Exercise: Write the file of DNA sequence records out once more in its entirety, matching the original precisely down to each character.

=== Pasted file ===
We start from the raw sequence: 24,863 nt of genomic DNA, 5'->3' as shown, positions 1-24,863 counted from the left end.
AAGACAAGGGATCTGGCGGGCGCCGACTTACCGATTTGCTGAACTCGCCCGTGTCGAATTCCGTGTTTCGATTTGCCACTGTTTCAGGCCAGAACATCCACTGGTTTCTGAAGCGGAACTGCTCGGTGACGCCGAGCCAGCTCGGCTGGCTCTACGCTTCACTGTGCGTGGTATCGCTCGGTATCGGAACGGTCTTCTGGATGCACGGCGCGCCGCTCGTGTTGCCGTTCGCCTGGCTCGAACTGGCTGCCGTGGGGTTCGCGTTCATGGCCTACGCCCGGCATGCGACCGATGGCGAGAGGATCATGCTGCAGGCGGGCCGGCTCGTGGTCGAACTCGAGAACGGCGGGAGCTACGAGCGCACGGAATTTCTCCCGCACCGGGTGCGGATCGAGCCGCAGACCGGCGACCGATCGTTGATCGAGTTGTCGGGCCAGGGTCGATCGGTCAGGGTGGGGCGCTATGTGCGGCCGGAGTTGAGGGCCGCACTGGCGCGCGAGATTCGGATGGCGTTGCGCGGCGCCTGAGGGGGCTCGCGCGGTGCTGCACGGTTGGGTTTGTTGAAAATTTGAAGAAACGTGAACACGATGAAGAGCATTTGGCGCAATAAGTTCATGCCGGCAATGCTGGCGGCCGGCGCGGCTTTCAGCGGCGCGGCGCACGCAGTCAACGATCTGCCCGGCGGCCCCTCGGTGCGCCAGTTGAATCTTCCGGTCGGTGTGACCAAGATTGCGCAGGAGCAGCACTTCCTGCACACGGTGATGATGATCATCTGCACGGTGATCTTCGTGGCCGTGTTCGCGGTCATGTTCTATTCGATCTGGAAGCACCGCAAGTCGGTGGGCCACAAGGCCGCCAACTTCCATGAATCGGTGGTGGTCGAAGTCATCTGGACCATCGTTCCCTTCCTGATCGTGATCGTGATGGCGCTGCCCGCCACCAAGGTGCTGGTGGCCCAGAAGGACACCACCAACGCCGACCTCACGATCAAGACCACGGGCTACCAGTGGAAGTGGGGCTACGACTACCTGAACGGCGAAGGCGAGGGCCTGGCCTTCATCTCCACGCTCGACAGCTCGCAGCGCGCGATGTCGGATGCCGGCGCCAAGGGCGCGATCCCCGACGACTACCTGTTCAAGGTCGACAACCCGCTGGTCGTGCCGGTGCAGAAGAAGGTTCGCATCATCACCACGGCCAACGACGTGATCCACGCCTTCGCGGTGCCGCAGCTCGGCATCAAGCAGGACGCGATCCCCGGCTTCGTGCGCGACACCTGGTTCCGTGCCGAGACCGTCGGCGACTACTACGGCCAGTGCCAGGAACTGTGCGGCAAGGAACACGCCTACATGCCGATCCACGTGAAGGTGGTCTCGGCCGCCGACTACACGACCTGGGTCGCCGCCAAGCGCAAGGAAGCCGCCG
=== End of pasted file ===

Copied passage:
We start from the raw sequence: 24,863 nt of genomic DNA, 5'->3' as shown, positions 1-24,863 counted from the left end.
AAGACAAGGGATCTGGCGGGCGCCGACTTACCGATTTGCTGAACTCGCCCGTGTCGAATTCCGTGTTTCGATTTGCCACTGTTTCAGGCCAGAACATCCACTGGTTTCTGAAGCGGAACTGCTCGGTGACGCCGAGCCAGCTCGGCTGGCTCTACGCTTCACTGTGCGTGGTATCGCTCGGTATCGGAACGGTCTTCTGGATGCACGGCGCGCCGCTCGTGTTGCCGTTCGCCTGGCTCGAACTGGCTGCCGTGGGGTTCGCGTTCATGGCCTACGCCCGGCATGCGACCGATGGCGAGAGGATCATGCTGCAGGCGGGCCGGCTCGTGGTCGAACTCGAGAACGGCGGGAGCTACGAGCGCACGGAATTTCTCCCGCACCGGGTGCGGATCGAGCCGCAGACCGGCGACCGATCGTTGATCGAGTTGTCGGGCCAGGGTCGATCGGTCAGGGTGGGGCGCTATGTGCGGCCGGAGTTGAGGGCCGCACTGGCGCGCGAGATTCGGATGGCGTTGCGCGGCGCCTGAGGGGGCTCGCGCGGTGCTGCACGGTTGGGTTTGTTGAAAATTTGAAGAAACGTGAACACGATGAAGAGCATTTGGCGCAATAAGTTCATGCCGGCAATGCTGGCGGCCGGCGCGGCTTTCAGCGGCGCGGCGCACGCAGTCAACGATCTGCCCGGCGGCCCCTCGGTGCGCCAGTTGAATCTTCCGGTCGGTGTGACCAAGATTGCGCAGGAGCAGCACTTCCTGCACACGGTGATGATGATCATCTGCACGGTGATCTTCGTGGCCGTGTTCGCGGTCATGTTCTATTCGATCTGGAAGCACCGCAAGTCGGTGGGCCACAAGGCCGCCAACTTCCATGAATCGGTGGTGGTCGAAGTCATCTGGACCATCGTTCCCTTCCTGATCGTGATCGTGATGGCGCTGCCCGCCACCAAGGTGCTGGTGGCCCAGAAGGACACCACCAACGCCGACCTCACGATCAAGACCACGGGCTACCAGTGGAAGTGGGGCTACGACTACCTGAACGGCGAAGGCGAGGGCCTGGCCTTCATCTCCACGCTCGACAGCTCGCAGCGCGCGATGTCGGATGCCGGCGCCAAGGGCGCGATCCCCGACGACTACCTGTTCAAGGTCGACAACCCGCTGGTCGTGCCGGTGCAGAAGAAGGTTCGCATCATCACCACGGCCAACGACGTGATCCACGCCTTCGCGGTGCCGCAGCTCGGCATCAAGCAGGACGCGATCCCCGGCTTCGTGCGCGACACCTGGTTCCGTGCCGAGACCGTCGGCGACTACTACGGCCAGTGCCAGGAACTGTGCGGCAAGGAACACGCCTACATGCCGATCCACGTGAAGGTGGTCTCGGCCGCCGACTACACGACCTGGGTCGCCGCCAAGCGCAAGGAAGCCGCCG